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 Post subject: Ever See a 2-foot Gauge GE 23 Tonner?
PostPosted: Mon Jul 02, 2012 8:40 am 
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Location: Between Things
The Maine Narrow Gauge RR Museum in Portland has one. I posted four pictures here.

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 Post subject: Re: Ever See a 2-foot Gauge GE 23 Tonner?
PostPosted: Mon Jul 02, 2012 10:05 am 

Joined: Mon Aug 23, 2004 9:56 am
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Location: Rochester, NY
Nice pics! number 1 is looking good..(although I cant imagine why a tourist railroad would purposely choose a boring black paintscheme..but still..)

Much more info and history on the three locomotives here:

http://gold.mylargescale.com/Scottychao ... esel1.html

Scot


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 Post subject: Re: Ever See a 2-foot Gauge GE 23 Tonner?
PostPosted: Mon Jul 02, 2012 10:11 am 

Joined: Sun Aug 22, 2004 1:51 pm
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Location: Somewhere east of Prescott, AZ along the old Santa Fe "Prescott & Eastern"
scottychaos wrote:
Nice pics! number 1 is looking good..(although I cant imagine why a tourist railroad would purposely choose a boring black paintscheme..but still..)


It's a variation of what the Boston & Maine used on their earlier diesels:

http://www.atlasrr.com/HOLoco/hohh600a.htm


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 Post subject: Re: Ever See a 2-foot Gauge GE 23 Tonner?
PostPosted: Mon Jul 02, 2012 10:26 am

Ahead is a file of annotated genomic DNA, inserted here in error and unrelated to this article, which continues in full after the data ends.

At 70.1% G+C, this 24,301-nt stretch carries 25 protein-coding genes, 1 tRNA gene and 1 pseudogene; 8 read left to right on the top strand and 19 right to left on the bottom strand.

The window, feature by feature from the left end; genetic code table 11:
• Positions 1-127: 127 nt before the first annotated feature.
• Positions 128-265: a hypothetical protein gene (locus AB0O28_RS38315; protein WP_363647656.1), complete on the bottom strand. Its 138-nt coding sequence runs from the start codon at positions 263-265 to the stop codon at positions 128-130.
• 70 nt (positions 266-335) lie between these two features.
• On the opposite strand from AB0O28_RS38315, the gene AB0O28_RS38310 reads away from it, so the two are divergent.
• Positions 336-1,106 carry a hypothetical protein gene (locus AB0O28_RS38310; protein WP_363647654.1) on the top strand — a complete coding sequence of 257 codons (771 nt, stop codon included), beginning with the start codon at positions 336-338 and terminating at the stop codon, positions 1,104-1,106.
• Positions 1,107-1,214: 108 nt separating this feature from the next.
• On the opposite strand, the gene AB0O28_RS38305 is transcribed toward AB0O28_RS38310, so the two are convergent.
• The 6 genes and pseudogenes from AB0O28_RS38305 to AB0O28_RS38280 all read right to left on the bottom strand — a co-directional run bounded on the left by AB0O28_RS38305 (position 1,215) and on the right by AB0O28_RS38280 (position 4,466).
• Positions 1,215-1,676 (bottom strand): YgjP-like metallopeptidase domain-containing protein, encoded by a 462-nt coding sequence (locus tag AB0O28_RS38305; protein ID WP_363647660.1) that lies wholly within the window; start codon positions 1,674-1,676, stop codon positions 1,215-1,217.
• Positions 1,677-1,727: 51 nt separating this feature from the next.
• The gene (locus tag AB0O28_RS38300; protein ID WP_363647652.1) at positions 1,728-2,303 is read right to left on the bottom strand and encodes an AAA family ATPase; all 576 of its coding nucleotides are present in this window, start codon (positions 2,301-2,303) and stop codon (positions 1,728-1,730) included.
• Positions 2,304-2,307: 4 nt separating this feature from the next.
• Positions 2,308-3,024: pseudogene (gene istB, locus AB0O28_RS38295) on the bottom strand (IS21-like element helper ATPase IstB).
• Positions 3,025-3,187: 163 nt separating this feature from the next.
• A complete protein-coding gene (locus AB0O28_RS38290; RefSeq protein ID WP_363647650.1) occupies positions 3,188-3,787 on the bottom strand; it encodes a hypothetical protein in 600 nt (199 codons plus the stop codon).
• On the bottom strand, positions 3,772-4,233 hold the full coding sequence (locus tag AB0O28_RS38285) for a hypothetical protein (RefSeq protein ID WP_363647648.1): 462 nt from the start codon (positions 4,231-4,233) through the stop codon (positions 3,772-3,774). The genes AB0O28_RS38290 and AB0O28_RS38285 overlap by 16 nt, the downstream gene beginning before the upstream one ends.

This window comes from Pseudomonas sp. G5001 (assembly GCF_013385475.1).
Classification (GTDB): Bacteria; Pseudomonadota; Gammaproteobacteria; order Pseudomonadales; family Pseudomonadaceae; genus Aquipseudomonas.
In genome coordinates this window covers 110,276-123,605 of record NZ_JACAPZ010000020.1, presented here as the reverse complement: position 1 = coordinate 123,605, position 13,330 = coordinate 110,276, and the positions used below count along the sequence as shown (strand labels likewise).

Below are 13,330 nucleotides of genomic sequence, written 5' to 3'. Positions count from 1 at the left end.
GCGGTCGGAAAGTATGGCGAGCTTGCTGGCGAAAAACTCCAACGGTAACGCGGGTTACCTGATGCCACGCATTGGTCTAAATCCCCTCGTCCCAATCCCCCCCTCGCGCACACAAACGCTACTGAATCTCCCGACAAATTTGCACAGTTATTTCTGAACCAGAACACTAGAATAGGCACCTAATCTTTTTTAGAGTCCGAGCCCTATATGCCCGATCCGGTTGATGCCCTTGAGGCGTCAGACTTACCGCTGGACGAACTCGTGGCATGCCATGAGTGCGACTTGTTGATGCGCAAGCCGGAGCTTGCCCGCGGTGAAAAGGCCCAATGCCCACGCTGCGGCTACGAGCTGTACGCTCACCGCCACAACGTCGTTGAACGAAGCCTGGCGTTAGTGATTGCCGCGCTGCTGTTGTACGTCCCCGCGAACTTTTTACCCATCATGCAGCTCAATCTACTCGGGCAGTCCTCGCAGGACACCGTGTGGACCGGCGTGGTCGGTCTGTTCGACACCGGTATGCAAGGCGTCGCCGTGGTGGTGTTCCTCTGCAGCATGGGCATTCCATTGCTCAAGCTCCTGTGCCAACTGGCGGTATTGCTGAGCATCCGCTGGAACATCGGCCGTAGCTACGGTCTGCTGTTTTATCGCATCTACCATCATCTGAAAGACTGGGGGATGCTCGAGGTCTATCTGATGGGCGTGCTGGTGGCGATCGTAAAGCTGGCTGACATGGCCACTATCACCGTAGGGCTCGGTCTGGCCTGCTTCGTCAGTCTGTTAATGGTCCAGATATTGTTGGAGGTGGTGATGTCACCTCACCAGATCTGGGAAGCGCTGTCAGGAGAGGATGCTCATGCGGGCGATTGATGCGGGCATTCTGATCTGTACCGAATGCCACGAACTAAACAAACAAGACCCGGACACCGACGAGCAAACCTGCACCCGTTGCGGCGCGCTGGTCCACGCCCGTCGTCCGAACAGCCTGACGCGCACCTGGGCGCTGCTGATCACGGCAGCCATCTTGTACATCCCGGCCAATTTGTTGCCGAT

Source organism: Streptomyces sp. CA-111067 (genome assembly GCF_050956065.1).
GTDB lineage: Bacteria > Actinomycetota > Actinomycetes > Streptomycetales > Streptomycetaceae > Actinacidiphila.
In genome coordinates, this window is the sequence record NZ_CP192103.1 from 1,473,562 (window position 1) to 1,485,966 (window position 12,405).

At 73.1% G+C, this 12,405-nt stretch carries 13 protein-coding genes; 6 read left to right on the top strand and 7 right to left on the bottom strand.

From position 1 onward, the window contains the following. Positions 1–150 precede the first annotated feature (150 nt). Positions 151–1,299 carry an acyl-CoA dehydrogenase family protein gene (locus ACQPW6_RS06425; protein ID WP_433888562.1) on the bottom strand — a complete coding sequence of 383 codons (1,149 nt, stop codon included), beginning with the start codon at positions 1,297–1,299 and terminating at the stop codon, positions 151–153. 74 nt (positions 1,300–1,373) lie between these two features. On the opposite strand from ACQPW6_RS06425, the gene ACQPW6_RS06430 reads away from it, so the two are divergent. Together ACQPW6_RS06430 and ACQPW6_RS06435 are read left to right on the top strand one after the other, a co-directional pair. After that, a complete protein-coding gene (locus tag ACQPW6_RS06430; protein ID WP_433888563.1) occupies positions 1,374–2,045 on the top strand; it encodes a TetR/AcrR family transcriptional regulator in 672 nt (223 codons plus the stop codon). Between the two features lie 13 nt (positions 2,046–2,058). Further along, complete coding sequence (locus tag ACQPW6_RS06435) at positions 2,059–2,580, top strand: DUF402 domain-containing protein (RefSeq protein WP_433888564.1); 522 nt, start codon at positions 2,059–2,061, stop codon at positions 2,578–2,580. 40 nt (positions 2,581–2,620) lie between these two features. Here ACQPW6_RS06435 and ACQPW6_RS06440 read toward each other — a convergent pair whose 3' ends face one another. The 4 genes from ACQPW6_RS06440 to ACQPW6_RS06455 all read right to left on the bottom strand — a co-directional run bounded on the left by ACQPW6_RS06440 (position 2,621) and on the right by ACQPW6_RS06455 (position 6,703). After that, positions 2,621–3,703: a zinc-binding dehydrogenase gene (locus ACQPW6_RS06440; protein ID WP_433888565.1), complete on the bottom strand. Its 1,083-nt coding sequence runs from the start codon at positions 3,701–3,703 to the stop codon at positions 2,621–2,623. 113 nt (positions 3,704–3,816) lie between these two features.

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Last summer, my aunt and I went, and found, the Whitin Machine Works facility. You could follow the roadbed up to the P&W line. Looks like the works is being used for some offices at the moment.

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 Post subject: Re: Ever See a 2-foot Gauge GE 23 Tonner?
PostPosted: Mon Jul 02, 2012 10:39 am 

Joined: Sun Oct 19, 2008 12:58 pm
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Location: Chicago USA
I rode behind her years ago.

So does GE still build industrials? If not, when did they stop?

Steve


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 Post subject: Re: Ever See a 2-foot Gauge GE 23 Tonner?
PostPosted: Mon Jul 02, 2012 11:33 am 

Joined: Tue Aug 24, 2004 3:07 pm
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GE did build some locos at Schenectady but that was very early in its history. Once the Erie plant was opened, virtually all loco production occurred there. This is especially true of diesels. So don't believe everything you read on a GE builder's plate. Until some time in the late 50s, they all still said "Schenectady" simply because that was the location of GE's head shed.

The 24" ga locos were built at Erie. GE in the 1950s dabbled in the small loco business for a while, turning out such oddities as 5 ton gas/electrics in both 24" and 36" gauges and a 10 ton diesel/torque converter model for a chemical plant in MS.